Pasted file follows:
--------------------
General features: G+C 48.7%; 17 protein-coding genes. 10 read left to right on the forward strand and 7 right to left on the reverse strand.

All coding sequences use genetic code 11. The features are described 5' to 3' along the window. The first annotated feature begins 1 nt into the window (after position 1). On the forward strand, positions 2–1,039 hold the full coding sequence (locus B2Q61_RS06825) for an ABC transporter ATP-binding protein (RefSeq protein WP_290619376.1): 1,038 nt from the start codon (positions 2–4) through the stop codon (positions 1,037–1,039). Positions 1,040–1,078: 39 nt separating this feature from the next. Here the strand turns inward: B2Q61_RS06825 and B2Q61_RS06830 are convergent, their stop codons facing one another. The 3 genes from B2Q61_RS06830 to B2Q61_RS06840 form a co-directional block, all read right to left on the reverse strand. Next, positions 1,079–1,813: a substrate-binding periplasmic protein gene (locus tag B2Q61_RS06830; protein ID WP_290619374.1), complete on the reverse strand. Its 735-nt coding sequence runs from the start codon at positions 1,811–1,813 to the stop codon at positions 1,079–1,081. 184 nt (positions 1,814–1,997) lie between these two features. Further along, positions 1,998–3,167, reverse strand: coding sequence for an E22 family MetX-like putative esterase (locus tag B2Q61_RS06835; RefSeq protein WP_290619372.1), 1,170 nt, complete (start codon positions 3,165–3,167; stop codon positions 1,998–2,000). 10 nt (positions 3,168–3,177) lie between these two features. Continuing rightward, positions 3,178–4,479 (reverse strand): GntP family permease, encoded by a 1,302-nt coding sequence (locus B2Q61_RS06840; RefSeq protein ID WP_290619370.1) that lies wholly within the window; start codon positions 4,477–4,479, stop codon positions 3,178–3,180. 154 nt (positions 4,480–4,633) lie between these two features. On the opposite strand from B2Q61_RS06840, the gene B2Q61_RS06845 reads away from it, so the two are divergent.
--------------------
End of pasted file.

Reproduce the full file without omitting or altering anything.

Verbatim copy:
General features: G+C 48.7%; 17 protein-coding genes. 10 read left to right on the forward strand and 7 right to left on the reverse strand.

All coding sequences use genetic code 11. The features are described 5' to 3' along the window. The first annotated feature begins 1 nt into the window (after position 1). On the forward strand, positions 2–1,039 hold the full coding sequence (locus B2Q61_RS06825) for an ABC transporter ATP-binding protein (RefSeq protein WP_290619376.1): 1,038 nt from the start codon (positions 2–4) through the stop codon (positions 1,037–1,039). Positions 1,040–1,078: 39 nt separating this feature from the next. Here the strand turns inward: B2Q61_RS06825 and B2Q61_RS06830 are convergent, their stop codons facing one another. The 3 genes from B2Q61_RS06830 to B2Q61_RS06840 form a co-directional block, all read right to left on the reverse strand. Next, positions 1,079–1,813: a substrate-binding periplasmic protein gene (locus tag B2Q61_RS06830; protein ID WP_290619374.1), complete on the reverse strand. Its 735-nt coding sequence runs from the start codon at positions 1,811–1,813 to the stop codon at positions 1,079–1,081. 184 nt (positions 1,814–1,997) lie between these two features. Further along, positions 1,998–3,167, reverse strand: coding sequence for an E22 family MetX-like putative esterase (locus tag B2Q61_RS06835; RefSeq protein WP_290619372.1), 1,170 nt, complete (start codon positions 3,165–3,167; stop codon positions 1,998–2,000). 10 nt (positions 3,168–3,177) lie between these two features. Continuing rightward, positions 3,178–4,479 (reverse strand): GntP family permease, encoded by a 1,302-nt coding sequence (locus B2Q61_RS06840; RefSeq protein ID WP_290619370.1) that lies wholly within the window; start codon positions 4,477–4,479, stop codon positions 3,178–3,180. 154 nt (positions 4,480–4,633) lie between these two features. On the opposite strand from B2Q61_RS06840, the gene B2Q61_RS06845 reads away from it, so the two are divergent.